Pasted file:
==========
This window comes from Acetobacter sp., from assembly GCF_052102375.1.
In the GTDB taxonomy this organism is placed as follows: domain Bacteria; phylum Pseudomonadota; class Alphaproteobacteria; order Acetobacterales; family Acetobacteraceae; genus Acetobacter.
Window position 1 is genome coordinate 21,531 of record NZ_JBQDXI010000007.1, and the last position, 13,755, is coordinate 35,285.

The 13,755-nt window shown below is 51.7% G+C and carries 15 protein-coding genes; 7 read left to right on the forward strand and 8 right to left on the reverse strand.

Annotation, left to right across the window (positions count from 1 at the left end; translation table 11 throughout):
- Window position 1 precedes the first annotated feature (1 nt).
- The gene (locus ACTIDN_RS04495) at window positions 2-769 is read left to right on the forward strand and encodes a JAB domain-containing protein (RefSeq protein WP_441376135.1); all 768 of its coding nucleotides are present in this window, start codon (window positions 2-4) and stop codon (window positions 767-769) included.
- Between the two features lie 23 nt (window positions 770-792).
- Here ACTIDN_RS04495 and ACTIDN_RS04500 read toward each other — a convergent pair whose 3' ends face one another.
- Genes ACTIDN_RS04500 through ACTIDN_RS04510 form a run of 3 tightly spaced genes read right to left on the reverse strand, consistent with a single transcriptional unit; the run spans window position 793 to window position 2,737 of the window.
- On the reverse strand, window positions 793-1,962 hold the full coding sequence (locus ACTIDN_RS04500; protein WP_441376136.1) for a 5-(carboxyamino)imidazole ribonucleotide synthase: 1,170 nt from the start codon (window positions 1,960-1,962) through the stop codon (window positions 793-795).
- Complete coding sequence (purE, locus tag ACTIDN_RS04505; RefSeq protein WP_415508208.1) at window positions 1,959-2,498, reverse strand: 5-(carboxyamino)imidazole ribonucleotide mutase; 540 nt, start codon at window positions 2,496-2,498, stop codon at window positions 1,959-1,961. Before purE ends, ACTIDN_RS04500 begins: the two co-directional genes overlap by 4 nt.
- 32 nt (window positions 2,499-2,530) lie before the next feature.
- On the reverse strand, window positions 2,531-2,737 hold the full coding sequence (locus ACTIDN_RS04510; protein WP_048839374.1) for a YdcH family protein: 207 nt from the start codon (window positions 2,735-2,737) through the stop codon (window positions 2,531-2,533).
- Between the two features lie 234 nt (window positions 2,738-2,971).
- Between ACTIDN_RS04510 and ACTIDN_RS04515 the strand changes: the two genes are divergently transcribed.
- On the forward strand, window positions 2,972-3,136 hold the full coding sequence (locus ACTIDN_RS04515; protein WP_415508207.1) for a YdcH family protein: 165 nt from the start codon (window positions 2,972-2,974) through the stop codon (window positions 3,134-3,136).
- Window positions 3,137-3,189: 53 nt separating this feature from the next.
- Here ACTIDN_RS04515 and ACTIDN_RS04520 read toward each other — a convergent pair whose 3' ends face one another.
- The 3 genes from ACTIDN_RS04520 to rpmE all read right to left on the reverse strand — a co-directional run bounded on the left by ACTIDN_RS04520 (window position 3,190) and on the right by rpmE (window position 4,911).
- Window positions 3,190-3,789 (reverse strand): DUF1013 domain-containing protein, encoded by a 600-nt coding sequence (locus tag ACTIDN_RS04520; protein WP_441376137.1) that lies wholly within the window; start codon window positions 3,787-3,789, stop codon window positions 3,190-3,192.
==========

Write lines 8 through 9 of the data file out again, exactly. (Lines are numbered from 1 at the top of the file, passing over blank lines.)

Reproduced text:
- Between the two features lie 23 nt (window positions 770-792).
- Here ACTIDN_RS04495 and ACTIDN_RS04500 read toward each other — a convergent pair whose 3' ends face one another.